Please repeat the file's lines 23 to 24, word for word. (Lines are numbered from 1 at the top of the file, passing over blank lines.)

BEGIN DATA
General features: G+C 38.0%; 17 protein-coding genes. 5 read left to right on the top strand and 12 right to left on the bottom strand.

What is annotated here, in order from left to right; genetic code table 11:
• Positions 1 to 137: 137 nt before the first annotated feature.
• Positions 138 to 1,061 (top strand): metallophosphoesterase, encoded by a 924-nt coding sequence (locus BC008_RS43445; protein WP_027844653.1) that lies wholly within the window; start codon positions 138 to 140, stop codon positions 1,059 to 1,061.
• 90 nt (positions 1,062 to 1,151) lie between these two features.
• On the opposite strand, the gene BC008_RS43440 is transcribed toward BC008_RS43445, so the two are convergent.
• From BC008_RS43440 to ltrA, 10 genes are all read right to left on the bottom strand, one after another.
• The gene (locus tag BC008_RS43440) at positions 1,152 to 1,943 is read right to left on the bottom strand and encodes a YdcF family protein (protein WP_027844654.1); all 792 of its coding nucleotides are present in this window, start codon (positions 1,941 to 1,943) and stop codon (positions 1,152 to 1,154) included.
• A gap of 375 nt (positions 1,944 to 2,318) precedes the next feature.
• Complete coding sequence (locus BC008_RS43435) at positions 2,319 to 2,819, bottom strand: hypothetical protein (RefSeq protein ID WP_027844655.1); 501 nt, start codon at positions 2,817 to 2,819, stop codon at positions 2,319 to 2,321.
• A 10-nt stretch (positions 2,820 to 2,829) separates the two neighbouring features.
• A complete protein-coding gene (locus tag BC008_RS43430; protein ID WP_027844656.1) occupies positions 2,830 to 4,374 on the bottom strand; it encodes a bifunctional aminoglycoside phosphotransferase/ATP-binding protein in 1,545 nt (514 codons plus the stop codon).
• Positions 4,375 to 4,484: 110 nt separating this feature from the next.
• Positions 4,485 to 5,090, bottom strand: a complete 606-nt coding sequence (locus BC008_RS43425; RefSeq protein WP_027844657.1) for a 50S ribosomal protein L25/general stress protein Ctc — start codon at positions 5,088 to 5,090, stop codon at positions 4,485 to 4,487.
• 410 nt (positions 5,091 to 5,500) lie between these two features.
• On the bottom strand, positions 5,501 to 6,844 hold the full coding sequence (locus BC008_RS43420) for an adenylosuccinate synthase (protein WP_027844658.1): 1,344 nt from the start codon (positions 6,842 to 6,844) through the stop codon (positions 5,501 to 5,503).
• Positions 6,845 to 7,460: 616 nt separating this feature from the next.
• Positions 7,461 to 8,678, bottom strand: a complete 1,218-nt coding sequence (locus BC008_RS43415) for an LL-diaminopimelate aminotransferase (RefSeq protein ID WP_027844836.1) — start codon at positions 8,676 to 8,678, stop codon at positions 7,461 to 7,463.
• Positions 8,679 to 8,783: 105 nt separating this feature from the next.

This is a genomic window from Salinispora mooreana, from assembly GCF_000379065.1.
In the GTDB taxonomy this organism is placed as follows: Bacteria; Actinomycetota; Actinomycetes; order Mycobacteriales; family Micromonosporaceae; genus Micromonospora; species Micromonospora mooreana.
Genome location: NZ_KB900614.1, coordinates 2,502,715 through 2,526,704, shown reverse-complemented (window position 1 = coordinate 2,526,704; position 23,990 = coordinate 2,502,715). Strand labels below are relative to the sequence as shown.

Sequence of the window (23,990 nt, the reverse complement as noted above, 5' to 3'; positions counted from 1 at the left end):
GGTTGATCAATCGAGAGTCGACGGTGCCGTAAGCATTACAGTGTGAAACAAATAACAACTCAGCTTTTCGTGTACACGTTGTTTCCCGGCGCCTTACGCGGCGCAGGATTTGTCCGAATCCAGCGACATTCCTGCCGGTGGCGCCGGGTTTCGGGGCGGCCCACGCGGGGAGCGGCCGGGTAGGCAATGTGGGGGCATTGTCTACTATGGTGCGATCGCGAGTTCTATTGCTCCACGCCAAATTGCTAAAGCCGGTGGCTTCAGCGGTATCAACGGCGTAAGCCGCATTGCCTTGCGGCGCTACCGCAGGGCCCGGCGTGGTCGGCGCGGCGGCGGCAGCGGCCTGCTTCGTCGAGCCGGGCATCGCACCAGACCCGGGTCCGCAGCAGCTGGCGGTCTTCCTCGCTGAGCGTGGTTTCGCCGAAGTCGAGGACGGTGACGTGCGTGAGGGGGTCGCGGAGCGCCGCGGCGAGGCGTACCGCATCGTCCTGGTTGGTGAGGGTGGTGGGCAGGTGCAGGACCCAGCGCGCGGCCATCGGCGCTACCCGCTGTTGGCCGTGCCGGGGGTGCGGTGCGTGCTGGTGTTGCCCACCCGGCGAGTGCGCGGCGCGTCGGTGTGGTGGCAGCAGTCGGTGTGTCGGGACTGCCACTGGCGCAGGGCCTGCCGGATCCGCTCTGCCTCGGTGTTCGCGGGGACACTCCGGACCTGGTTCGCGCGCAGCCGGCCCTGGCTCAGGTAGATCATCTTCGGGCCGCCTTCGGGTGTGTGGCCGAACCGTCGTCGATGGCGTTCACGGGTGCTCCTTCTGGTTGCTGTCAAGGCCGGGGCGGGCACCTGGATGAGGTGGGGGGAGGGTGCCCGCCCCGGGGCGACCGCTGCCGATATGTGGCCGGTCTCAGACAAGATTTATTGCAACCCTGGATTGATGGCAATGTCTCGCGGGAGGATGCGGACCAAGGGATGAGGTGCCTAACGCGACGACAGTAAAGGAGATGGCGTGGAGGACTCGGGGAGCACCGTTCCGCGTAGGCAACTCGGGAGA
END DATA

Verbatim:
Sequence of the window (23,990 nt, the reverse complement as noted above, 5' to 3'; positions counted from 1 at the left end):
GGTTGATCAATCGAGAGTCGACGGTGCCGTAAGCATTACAGTGTGAAACAAATAACAACTCAGCTTTTCGTGTACACGTTGTTTCCCGGCGCCTTACGCGGCGCAGGATTTGTCCGAATCCAGCGACATTCCTGCCGGTGGCGCCGGGTTTCGGGGCGGCCCACGCGGGGAGCGGCCGGGTAGGCAATGTGGGGGCATTGTCTACTATGGTGCGATCGCGAGTTCTATTGCTCCACGCCAAATTGCTAAAGCCGGTGGCTTCAGCGGTATCAACGGCGTAAGCCGCATTGCCTTGCGGCGCTACCGCAGGGCCCGGCGTGGTCGGCGCGGCGGCGGCAGCGGCCTGCTTCGTCGAGCCGGGCATCGCACCAGACCCGGGTCCGCAGCAGCTGGCGGTCTTCCTCGCTGAGCGTGGTTTCGCCGAAGTCGAGGACGGTGACGTGCGTGAGGGGGTCGCGGAGCGCCGCGGCGAGGCGTACCGCATCGTCCTGGTTGGTGAGGGTGGTGGGCAGGTGCAGGACCCAGCGCGCGGCCATCGGCGCTACCCGCTGTTGGCCGTGCCGGGGGTGCGGTGCGTGCTGGTGTTGCCCACCCGGCGAGTGCGCGGCGCGTCGGTGTGGTGGCAGCAGTCGGTGTGTCGGGACTGCCACTGGCGCAGGGCCTGCCGGATCCGCTCTGCCTCGGTGTTCGCGGGGACACTCCGGACCTGGTTCGCGCGCAGCCGGCCCTGGCTCAGGTAGATCATCTTCGGGCCGCCTTCGGGTGTGTGGCCGAACCGTCGTCGATGGCGTTCACGGGTGCTCCTTCTGGTTGCTGTCAAGGCCGGGGCGGGCACCTGGATGAGGTGGGGGGAGGGTGCCCGCCCCGGGGCGACCGCTGCCGATATGTGGCCGGTCTCAGACAAGATTTATTGCAACCCTGGATTGATGGCAATGTCTCGCGGGAGGATGCGGACCAAGGGATGAGGTGCCTAACGCGACGACAGTAAAGGAGATGGCGTGGAGGACTCGGGGAGCACCGTTCCGCGTAGGCAACTCGGGAGA